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My Mom Got Diagnosed With Osteopenia Three Weeks Ago.

My heart broke when I found this out. I immediately went into ‘we are going to reverse this’ mode. Fact of the matter is my mom’s been in menopause, or been out of menopause for the last 15 years. She hasn’t had her normal levels of estrogen, and although she works out 5 to 7 days a week doing weightlifting type exercises, she works out at F45 and she is 66 year-old. That is quite impressive and might I say “goals.”

But there was something missing.

How is my mom, this woman who can deadlift more than most 20-year-olds, ending up with bone thinning when she weights her skeleton with actual weight lifting so consistently? Weight lifting builds muscle and this muscle connects to the bone via tendons. Those tendons when stressed, aka when lifting weight, pull on the bone and that force stresses the bone and that causes more bone to be laid down, making the bone stronger.

The fact of the matter is that there are so many things that go into bone density.

Yes, you absolutely have to be lifting weights to build your muscle to preserve your bone as you get older.

However, you must be replenishing your body after you work out every single day. A solid post-workout meal consists of carbs and protein to feed the muscles fast, ideally within 45 minutes of working out. If you’re stressing your body during your workout but you’re not replenishing or you’re under-eating, that can create the lack of recovery. Therefore, the increased stress on the bones does not recover and become stronger; it actually gets weaker. The other important piece, especially in this area, is the need to get enough vitamin D and calcium. If you don’t supplement calcium with vitamin D, the calcium cannot be absorbed. So essentially those are two nonnegotiable supplements once you go through perimenopause and menopause. (Postpartum is a mini menopause, so it absolutely holds true for that time period too and hence why we have so many postpartum fractures).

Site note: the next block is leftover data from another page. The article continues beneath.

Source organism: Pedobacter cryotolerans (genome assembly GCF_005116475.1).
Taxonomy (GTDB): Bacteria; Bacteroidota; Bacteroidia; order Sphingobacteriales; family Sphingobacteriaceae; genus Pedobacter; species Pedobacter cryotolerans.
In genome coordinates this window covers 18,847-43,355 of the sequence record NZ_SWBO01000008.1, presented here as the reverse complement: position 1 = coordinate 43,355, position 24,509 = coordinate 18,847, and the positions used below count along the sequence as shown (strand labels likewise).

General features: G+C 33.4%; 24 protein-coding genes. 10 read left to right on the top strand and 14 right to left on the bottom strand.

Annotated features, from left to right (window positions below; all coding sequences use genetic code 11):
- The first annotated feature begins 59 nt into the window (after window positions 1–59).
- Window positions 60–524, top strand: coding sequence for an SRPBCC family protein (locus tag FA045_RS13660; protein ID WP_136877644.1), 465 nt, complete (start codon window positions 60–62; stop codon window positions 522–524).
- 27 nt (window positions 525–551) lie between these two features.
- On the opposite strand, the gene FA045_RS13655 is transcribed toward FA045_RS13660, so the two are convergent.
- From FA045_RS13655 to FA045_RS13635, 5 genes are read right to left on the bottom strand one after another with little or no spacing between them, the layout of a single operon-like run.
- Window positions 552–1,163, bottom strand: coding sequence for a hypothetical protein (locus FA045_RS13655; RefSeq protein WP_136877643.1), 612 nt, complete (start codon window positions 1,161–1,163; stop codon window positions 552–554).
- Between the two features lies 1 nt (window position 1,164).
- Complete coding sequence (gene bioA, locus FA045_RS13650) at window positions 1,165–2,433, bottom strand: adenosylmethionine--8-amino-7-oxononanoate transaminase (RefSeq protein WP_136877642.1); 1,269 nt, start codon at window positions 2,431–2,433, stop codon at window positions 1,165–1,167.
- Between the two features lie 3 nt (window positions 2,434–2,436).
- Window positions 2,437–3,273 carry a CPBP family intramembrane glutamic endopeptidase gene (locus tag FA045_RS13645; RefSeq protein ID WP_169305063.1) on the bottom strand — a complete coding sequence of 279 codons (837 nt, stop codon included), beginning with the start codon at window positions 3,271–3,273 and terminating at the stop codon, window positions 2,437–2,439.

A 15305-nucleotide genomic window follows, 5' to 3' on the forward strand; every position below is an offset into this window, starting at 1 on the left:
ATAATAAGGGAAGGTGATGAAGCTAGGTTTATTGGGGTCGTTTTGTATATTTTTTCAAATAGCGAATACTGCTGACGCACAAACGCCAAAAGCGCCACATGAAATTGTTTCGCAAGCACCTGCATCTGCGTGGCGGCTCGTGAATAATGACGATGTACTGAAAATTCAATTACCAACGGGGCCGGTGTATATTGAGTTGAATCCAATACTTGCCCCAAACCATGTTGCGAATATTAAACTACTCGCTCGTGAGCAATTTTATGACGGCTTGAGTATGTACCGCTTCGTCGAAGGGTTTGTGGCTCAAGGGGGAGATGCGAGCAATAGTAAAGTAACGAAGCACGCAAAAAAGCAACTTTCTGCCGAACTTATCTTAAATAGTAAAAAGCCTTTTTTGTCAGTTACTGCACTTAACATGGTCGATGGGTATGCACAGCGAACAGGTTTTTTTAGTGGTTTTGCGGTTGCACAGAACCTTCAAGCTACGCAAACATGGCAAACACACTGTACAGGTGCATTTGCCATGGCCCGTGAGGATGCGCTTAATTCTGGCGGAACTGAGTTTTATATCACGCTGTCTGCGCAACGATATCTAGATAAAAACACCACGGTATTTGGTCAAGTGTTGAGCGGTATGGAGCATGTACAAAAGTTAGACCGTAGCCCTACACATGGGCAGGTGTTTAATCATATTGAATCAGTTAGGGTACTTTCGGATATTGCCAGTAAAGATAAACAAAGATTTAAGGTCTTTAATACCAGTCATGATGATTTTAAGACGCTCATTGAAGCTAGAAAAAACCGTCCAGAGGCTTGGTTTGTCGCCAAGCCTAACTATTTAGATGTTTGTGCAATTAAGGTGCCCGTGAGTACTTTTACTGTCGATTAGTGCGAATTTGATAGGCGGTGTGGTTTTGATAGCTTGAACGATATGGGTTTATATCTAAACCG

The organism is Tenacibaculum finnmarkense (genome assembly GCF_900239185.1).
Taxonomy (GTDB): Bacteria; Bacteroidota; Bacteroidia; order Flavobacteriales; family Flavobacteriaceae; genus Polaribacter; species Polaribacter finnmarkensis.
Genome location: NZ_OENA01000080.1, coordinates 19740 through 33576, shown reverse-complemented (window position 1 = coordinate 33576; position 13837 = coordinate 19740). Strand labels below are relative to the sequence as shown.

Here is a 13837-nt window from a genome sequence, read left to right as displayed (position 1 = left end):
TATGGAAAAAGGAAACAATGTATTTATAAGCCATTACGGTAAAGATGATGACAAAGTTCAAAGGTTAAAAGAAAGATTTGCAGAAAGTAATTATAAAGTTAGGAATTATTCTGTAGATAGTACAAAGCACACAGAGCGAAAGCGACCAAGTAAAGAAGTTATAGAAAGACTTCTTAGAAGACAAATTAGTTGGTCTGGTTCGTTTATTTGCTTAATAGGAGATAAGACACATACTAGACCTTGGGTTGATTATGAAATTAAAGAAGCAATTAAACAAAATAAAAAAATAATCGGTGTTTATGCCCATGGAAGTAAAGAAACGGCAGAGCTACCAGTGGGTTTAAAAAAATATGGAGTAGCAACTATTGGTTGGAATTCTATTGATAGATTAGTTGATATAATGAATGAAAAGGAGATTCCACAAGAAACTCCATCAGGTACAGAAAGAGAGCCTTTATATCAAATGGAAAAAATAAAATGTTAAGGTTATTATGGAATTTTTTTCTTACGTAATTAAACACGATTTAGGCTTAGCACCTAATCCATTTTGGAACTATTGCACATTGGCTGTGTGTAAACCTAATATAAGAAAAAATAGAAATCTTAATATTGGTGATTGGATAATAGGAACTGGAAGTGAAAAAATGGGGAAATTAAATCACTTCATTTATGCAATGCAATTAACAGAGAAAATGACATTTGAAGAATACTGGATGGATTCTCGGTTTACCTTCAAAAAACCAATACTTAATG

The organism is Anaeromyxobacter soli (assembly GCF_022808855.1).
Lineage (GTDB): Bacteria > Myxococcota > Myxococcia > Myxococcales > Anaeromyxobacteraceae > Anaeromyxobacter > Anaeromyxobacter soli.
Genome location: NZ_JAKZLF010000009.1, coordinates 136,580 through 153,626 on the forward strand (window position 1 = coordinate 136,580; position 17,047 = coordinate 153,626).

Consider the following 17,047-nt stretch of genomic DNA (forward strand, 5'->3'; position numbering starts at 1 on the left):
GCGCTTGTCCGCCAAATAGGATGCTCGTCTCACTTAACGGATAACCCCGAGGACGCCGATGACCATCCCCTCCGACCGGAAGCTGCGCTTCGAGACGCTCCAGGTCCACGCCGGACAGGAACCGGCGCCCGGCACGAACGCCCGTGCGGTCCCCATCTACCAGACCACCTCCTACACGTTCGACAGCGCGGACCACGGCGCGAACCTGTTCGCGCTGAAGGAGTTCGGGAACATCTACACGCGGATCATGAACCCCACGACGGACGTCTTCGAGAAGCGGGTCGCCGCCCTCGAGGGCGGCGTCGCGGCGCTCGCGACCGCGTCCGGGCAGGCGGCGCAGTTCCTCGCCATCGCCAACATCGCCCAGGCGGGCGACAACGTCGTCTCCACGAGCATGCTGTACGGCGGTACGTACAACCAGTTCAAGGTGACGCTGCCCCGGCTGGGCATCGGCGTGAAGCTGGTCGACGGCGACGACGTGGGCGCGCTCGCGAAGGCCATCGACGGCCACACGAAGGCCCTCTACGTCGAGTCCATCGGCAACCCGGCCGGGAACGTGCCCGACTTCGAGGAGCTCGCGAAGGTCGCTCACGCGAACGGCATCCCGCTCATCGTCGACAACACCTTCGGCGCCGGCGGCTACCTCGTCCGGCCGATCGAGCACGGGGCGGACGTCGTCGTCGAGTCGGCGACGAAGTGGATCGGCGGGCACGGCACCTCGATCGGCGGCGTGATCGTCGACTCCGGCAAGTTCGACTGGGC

So what’s my plan to improve my mom’s bone density? Let me break it down for you.

We were tracking her bone density with the Dexa scan that comes to Body Motion, Body Spec. It is not an accurate measure of bone density as it was wildly and vastly different from the one she received at the hospital, so I do not think Body Spec is a great legit test for bone density. If you are testing your body for bone density, you should get a medical grade bone density test, and Body Spec would support that statement as well. Now will Body Spec help improve your relationship to what your muscles are, and knowing approximately how much muscle to fat ratio you have? Absolutely yes. How accurate that is will be just simply based on how consistent you are at measuring to get your accuracy with this test. It’s just a good test if you want to stay motivated with your goals to build muscle and/or lose fat. In an email to come, I’ll break down my body spec test results over the last few years…..

So here’s the plan for my mom: she’s now supplementing daily calcium and vitamin D as we move forward. I’m also suggesting that she eats her lean mass in grams of protein a day. Her lean mass is around 100 pounds, so that’s how many grams of protein I’m suggesting that she ingests every single day, whether that is through meat, Greek yogurt, whatever form of protein she wants.

We already know that she’s getting plenty of weight and resistance training. But I think she just is not getting enough nutrition post-exercise to refuel the muscles. Just today she told me she went to the 7am class and is going back at 4:30 to train legs. So on that kind of day she will need even more. Carbs and fats are very important too, but protein tends to be the thing that people have to be more cognizant to consume.